Wikimedia Foundation Design Research Methods

Build, test, and iterate on concept.

A/B Testing

Show different versions of a feature to two different groups of users, and collect data on how each version affects user behavior or satisfaction with the feature. For new products, use A/B tests to compare design alternatives. For existing products, compare a proposed redesign against the current version.

Personas

Create archetypes of users to inform product development. For each functionality or feature in your product, choose a primary persona to design and build for and secondary persona to represent important users who may be affected (positively or negatively) by the feature.  

Micro-Survey

Deploy in-context question prompts that can be triggered to reveal to a certain number of users performing specific behaviors with your product. Focus on users’ immediate activities or (anticipated) needs: what they are trying to accomplish right now, whether a particular feature meets their needs.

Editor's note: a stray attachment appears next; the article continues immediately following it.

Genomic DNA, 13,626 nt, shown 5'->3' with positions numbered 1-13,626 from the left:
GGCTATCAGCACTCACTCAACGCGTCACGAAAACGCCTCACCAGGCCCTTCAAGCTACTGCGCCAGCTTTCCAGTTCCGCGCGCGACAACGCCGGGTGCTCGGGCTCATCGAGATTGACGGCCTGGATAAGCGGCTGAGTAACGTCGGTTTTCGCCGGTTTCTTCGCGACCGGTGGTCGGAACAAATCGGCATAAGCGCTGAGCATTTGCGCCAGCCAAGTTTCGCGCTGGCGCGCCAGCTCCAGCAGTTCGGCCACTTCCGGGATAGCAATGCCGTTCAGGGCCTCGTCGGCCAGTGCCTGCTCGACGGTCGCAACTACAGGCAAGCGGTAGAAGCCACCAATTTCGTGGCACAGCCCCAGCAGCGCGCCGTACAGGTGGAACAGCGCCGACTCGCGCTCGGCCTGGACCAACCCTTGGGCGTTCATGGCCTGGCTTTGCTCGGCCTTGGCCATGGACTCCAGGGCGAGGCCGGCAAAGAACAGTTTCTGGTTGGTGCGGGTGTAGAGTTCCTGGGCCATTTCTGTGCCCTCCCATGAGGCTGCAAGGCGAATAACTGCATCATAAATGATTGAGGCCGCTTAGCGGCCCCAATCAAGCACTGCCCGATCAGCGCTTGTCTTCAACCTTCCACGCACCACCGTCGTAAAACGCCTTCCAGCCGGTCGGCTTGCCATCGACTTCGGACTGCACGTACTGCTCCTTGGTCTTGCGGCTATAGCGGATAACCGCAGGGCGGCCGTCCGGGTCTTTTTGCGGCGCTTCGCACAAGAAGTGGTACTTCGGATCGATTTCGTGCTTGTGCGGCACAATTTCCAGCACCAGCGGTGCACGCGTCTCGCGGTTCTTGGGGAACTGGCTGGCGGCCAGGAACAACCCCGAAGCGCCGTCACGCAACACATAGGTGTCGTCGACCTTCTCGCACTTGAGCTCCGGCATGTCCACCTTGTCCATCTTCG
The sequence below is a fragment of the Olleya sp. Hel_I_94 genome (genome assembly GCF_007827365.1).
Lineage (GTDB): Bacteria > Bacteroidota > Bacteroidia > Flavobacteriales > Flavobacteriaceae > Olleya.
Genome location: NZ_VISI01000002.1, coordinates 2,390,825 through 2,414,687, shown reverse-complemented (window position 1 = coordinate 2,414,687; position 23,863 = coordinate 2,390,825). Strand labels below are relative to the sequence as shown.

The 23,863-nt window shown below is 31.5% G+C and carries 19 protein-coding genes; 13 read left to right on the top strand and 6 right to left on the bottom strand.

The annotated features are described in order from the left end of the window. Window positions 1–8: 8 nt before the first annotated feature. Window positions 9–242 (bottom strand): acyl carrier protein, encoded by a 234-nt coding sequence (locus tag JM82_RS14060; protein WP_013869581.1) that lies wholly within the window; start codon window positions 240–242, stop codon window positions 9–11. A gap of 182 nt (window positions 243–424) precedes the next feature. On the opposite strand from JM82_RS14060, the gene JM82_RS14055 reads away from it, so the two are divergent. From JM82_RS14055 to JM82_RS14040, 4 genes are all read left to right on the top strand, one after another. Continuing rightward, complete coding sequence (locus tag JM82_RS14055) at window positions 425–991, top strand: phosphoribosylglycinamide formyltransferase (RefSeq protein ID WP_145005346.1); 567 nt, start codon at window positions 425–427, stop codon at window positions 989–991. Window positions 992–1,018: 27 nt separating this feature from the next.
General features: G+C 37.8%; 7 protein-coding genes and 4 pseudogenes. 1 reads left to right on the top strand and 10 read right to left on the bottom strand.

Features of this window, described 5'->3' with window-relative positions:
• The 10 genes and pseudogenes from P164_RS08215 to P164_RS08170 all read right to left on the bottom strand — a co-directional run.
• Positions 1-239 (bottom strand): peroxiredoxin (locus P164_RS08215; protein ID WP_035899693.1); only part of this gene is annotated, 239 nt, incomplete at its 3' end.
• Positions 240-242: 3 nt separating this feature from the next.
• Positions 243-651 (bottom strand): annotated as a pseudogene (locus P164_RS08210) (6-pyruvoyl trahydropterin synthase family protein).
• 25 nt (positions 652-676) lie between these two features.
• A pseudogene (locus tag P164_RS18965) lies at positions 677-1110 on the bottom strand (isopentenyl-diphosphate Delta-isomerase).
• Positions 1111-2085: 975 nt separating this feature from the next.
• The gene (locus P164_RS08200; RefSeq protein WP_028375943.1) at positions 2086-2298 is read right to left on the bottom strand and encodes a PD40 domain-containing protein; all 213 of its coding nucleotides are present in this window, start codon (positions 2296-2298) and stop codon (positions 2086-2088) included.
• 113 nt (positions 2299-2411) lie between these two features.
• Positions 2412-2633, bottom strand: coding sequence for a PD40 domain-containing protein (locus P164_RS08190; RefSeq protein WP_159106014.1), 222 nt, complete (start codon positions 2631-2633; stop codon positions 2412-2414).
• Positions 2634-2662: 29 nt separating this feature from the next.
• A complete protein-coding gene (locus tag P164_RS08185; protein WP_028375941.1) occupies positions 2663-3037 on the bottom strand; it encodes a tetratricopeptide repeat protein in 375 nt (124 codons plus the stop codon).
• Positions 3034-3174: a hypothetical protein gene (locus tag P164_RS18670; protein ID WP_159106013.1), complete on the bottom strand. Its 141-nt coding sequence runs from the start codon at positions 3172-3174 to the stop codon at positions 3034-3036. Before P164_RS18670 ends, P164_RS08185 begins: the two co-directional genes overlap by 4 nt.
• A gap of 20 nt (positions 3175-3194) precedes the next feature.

Unmoderated Usability Test

Provide users with a set of instructions for using your product, and ask them to try performing these tasks on their own, as well as answer questions about their experience and about themselves. You can ask them to perform multiple unrelated tasks, or to perform a series of sequential steps in a single workflow.

Moderated Usability Test

Design a set of tasks that reflect the way people use your product, or how you expect/want them to use it. Lead participants through tasks, observe whether they accomplish these tasks without assistance. Ask participants to think aloud so that you can learn their ‘mental model’ of product and tasks. Take notes; ask questions.

Participatory Design

Engage all stakeholders, especially end-users, as co-designers in every stage of the product design process, from problem definition to impact assessment, to identify needs, explore solutions, and evaluate outcomes.

Heuristic Review

Quickly identify potential usability issues and make UX recommendations by evaluating a design against a set of heuristics or “best practices” gleaned from previous research on similar products. Assess and apply each heuristic recommendation according to its relevance to the goals, needs, and contexts of your target users.